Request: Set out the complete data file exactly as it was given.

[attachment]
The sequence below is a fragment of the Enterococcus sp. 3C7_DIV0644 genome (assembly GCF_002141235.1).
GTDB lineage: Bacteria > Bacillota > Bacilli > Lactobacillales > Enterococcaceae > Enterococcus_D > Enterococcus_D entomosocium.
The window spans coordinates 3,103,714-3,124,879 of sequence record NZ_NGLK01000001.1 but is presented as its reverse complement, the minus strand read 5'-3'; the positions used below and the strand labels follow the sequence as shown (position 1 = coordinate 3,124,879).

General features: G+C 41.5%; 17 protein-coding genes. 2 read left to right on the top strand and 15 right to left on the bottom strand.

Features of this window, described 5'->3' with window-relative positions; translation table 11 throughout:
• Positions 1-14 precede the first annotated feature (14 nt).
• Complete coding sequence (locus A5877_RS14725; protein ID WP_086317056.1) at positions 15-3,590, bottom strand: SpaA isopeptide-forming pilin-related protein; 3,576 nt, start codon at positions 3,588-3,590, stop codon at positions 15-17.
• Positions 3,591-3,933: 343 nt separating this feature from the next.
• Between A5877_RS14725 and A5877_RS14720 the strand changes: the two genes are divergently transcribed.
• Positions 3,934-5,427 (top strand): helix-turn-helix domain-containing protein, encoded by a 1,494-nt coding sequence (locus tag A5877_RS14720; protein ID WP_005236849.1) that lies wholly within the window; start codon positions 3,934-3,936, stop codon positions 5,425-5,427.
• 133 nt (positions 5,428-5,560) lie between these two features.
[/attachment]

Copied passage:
The sequence below is a fragment of the Enterococcus sp. 3C7_DIV0644 genome (assembly GCF_002141235.1).
GTDB lineage: Bacteria > Bacillota > Bacilli > Lactobacillales > Enterococcaceae > Enterococcus_D > Enterococcus_D entomosocium.
The window spans coordinates 3,103,714-3,124,879 of sequence record NZ_NGLK01000001.1 but is presented as its reverse complement, the minus strand read 5'-3'; the positions used below and the strand labels follow the sequence as shown (position 1 = coordinate 3,124,879).

General features: G+C 41.5%; 17 protein-coding genes. 2 read left to right on the top strand and 15 right to left on the bottom strand.

Features of this window, described 5'->3' with window-relative positions; translation table 11 throughout:
• Positions 1-14 precede the first annotated feature (14 nt).
• Complete coding sequence (locus A5877_RS14725; protein ID WP_086317056.1) at positions 15-3,590, bottom strand: SpaA isopeptide-forming pilin-related protein; 3,576 nt, start codon at positions 3,588-3,590, stop codon at positions 15-17.
• Positions 3,591-3,933: 343 nt separating this feature from the next.
• Between A5877_RS14725 and A5877_RS14720 the strand changes: the two genes are divergently transcribed.
• Positions 3,934-5,427 (top strand): helix-turn-helix domain-containing protein, encoded by a 1,494-nt coding sequence (locus tag A5877_RS14720; protein ID WP_005236849.1) that lies wholly within the window; start codon positions 3,934-3,936, stop codon positions 5,425-5,427.
• 133 nt (positions 5,428-5,560) lie between these two features.